National Poetry Day: home

A poem a day…day four




Home
in the beginning
home was a place.
it had walls.
memories punctuated
every stone,
a chair could sum up
an entire history.
there were points
where remembering
became more acute,
more timeless.
a table, around which
we sat, carried dozens
of dinners, breakfasts,
finger paintings.
then, the still frames
began to move.
home became a variable –
a sense of leaving
and returning
and we became
unhitched, searching
for re-beginnings.
now we softly settle,
and once again give
the word a certain
geography, but
acknowledging
what we have learned.
home is not the place,
but those inside.


Today is National Poetry Day – time to think about your favourite poems, why you love them, and to share them with one another. This year’s theme is ‘Home’, which is why I have used this topic here.

Because today’s poem is, yet again, written only today, it inevitably is more ‘churned out’ than finely crafted. Parts of it make me wince. It’s not what I would want it to be. Nevertheless, despite its sketchiness, I hope it holds a hint of potentiality.

Do you like poetry? Why? Why not?

Any favourites?

Day One: walk with me
Day Two: viewpoints
Day Three: seasonal haiku
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8 thoughts on “National Poetry Day: home

  1. I like them that way. The poems, I mean. It's from the heart; no time for thinking and rethinking. I have not written a poem for so long. I should look out some of my old poetry – for a giggle, if nothing else!

  2. It has a lot of reminiscing appeal. Makes you want to think back. The end was a little too sudden for me. I love poetry. I have no idea why. It makes my heart happy.Favourite:by your own definitioni drink too deeplythe blood of roseslean on a leaffor comfortmistake mysteriouslya thorn for a starwhen the world curls itselfaround my fingersseas gather in my palmstrees sustain the skymy life lifts to lovinglove leaps to livingand without words i strive to answerquestions you have never askedoh making you understandis like trying to crushthe skull of a mountainBy Shabbir Banoobhai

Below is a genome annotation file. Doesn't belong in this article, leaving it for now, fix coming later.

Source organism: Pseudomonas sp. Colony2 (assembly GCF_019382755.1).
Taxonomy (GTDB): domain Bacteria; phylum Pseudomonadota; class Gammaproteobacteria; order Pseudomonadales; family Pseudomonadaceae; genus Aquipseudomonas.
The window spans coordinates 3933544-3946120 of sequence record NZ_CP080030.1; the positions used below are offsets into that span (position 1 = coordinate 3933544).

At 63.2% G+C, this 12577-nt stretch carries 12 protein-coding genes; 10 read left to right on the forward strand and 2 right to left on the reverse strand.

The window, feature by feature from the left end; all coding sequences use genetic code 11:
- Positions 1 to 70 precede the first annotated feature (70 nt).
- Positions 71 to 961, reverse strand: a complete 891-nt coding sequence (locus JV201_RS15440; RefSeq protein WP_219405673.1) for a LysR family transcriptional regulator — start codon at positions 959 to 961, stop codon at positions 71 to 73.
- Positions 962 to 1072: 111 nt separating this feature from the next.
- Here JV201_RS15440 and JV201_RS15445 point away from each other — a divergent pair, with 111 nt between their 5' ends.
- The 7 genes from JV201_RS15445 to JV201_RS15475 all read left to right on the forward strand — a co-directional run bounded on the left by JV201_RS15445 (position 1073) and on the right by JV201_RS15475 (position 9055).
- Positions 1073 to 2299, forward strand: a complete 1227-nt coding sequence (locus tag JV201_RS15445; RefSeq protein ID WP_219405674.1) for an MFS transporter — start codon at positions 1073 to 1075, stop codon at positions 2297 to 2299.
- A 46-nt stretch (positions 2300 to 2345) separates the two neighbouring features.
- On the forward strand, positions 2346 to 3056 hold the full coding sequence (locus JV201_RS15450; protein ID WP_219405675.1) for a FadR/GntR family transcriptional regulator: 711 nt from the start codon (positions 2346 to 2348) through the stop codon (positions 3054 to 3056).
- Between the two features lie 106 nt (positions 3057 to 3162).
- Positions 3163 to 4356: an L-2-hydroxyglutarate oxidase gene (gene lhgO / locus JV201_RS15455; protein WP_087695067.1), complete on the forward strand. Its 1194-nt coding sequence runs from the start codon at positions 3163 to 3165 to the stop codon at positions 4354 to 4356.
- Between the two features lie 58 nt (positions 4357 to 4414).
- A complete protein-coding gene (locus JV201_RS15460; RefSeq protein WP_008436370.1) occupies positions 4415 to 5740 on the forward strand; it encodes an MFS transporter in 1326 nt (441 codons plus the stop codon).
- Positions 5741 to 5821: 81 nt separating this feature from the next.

3. No, actually i don't care much for poetry, it is something i have to force myself into. It has been that way for many years now & i suspect it has to do with my difficulties reading (a form of dyslexia). Because i tend to reverse words & letters & especially tend to read two lines together, i think poetry tends to mix me up a lot.I like verse – in music. I love The Highwayman as sung by Loreena McKennitt. So, i think it is the form of poetry that disturbs me, not the thought or words.

  4. I love poetry – I love old fashioned rhyming ones, modern 'shape' ones, haiku, childish limericks…And I love returning to old favourites AND discovering new treasures. I used to write poems when I was younger – perhaps I should take it up again [love your stuff, Lucy!]

  5. I like poetry. I don't know why. I don't like being told what to think about a poem or what its meanings are; I think it's wonderful that they can mean completely different things to different people. I remember writing poetry for an anthology in Mrs Robin's English class, and I don't think I have written any since ( maybe once for English A Level)! I have had some ideas though but never got round to doing anything with them – but I have written my ideas down :O) The first three poems that jumped to mind were:Ode on the death of a favourite cat drowned in a tub of goldfishes (http://www.poemhunter.com/poem/ode-on-the-death-of-a-favourite-cat-drowned-in-a/)The walrus and the carpenter (http://www.jabberwocky.com/carroll/walrus.html)Follow thy fair sun unhappy shadow(http://www.poetryoutloud.org/poems/poem.html?id=173124) but I find this one really sad.It turns out that I like poems that tell stories. I love Roald Dahl's Revolting Rhymes. I like other poems too though.Andrea x

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